Q+A with CACP Assoc. Prof. Ed Burian, author of The Architecture and Cities of Northern Mexico

(February 10, 2016) -- This interview took place at the UTSA College of Architecture, Construction and Planning (CACP) in December of 2015 between Nicole Chavez, CACP Communications & Development Coordinator, and Edward R. Burian, Associate Professor. Here they discuss Burian’s recent book, The Architecture and Cities of Northern Mexico from Independence to Present, University of Texas Press, (2015).

Burian will also discuss the book as the keynote speaker of the CACP Faculty Research Symposium at 5:30 p.m. on Feb. 19. His talk “Learning from the Architecture of Northern Mexico: Transforming Types, Materials, and Hybrids,” will be held in the Aula Canaria Lecture Hall (BV 1.328). A book signing and reception with food and beverages will follow the 5:30 p.m. lecture. The Architecture and Cities of Northern Mexico from Independence to the Present  will be available for purchase at a special discounted price of $32 at this event only, which is 50-percent off the regular $65 price.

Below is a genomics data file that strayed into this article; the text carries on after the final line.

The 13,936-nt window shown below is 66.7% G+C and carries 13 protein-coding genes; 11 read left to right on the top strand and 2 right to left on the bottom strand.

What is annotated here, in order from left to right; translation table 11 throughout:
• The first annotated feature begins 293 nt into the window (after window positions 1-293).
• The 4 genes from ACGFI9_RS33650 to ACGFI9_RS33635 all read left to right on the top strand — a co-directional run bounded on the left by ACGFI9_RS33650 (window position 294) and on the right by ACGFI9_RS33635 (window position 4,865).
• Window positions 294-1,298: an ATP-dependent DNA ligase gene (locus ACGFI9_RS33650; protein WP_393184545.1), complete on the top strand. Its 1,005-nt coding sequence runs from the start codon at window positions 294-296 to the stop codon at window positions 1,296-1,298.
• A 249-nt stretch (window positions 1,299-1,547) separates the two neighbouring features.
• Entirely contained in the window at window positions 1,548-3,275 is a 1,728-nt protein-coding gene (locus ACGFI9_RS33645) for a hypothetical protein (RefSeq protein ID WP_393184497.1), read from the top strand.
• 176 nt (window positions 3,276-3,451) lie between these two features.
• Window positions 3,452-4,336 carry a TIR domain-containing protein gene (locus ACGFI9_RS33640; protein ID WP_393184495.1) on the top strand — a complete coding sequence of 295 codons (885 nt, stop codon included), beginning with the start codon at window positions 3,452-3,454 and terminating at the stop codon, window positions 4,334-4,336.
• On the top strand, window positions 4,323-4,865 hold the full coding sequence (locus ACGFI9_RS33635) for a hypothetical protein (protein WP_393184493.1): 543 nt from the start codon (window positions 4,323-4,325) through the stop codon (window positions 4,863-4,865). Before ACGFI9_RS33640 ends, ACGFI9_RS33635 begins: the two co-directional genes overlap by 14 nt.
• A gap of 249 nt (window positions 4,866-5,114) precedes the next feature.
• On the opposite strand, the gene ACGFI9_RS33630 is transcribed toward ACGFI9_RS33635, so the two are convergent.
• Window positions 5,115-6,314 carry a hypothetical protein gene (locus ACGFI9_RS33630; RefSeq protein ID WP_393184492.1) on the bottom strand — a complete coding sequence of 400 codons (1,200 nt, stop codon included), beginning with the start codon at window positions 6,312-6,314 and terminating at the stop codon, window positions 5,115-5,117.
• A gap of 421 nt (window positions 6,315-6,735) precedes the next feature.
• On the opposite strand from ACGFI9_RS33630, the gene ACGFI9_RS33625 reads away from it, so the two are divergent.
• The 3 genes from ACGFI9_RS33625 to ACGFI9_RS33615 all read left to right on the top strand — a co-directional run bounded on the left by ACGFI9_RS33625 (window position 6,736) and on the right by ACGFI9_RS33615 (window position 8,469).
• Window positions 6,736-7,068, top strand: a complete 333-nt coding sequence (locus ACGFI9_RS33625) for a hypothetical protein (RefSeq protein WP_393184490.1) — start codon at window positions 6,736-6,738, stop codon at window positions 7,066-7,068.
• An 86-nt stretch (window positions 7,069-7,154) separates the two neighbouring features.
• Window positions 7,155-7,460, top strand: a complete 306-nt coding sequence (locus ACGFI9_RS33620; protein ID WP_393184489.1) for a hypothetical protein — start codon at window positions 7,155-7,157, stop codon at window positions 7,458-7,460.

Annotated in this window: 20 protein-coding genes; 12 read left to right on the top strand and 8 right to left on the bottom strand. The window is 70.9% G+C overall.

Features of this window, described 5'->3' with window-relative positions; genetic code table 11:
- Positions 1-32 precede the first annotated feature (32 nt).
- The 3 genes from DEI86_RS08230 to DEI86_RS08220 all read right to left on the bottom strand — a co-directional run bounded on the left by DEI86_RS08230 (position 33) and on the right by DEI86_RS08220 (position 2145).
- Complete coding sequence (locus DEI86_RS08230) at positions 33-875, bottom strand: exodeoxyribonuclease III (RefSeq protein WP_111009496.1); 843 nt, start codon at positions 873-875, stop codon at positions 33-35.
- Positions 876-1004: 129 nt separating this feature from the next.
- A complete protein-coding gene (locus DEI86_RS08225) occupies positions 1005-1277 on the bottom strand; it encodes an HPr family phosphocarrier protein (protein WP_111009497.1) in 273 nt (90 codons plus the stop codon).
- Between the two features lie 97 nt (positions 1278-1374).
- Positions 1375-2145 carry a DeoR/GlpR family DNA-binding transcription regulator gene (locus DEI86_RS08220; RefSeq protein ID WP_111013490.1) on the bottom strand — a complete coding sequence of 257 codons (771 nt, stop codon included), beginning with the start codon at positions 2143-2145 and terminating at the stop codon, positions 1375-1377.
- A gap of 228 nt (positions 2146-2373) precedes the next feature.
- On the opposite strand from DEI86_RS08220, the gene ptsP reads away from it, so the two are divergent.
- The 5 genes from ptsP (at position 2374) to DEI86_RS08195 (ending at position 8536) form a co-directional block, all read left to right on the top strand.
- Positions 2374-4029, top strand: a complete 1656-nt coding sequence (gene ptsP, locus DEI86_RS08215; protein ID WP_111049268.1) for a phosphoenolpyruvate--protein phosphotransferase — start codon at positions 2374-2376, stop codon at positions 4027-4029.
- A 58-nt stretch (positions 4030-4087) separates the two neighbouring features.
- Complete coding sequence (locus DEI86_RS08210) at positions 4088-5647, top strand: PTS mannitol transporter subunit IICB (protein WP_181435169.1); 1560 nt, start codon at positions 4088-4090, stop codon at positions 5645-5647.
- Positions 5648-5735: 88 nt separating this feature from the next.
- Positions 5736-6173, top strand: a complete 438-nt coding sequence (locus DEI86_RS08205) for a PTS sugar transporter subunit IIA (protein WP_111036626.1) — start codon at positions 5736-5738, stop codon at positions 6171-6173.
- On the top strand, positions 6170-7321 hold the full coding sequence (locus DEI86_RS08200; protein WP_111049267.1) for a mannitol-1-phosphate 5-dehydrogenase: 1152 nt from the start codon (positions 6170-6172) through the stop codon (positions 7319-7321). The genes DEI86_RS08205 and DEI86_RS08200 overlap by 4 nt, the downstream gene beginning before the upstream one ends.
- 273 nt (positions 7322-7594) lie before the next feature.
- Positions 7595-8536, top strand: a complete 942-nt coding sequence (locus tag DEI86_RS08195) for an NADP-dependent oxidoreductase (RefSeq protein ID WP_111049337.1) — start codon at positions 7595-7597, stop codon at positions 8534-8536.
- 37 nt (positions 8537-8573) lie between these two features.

Burian’s book is the first in-depth discussion of the undervalued architecture, landscapes, and urbanism of the states of Tamaulipas, Nuevo León, Coahuila, Chihuahua, Durango, Sonora, Sinaloa, and Baja California Norte and Sur. Covering the formative era of modern Mexico from independence from Spain in 1821 to the current contemporary pressures on local cultures by electronic information technology and the forces of globalization, the text documents, discusses and analyzes an undervalued body of work largely unknown in either English or Spanish. The volume is profusely illustrated with over 400 black-and-white and color photographs, maps, and original analytical plan drawings of urban cores of major cities.

Free parking is available for the 5:30 p.m. lecture, in UTSA parking lot D-3 under I-35, in unmarked spaces only. Pay parking is available in the Monterey lot. UTSA Downtown Campus Map found here. For more information, contact Nicole Chavez at nicole.chavez@utsa.edu or 210.458.3121.

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NC: I’d like to know more about your motivation in writing this new book because your previous book on the architecture of Mexico from the end of the Mexican revolution in 1918 to the 1968 Mexico City Olympic Games also examines an undervalued body of work. Why did you choose to examine undervalued or unknown works in Northern Mexico?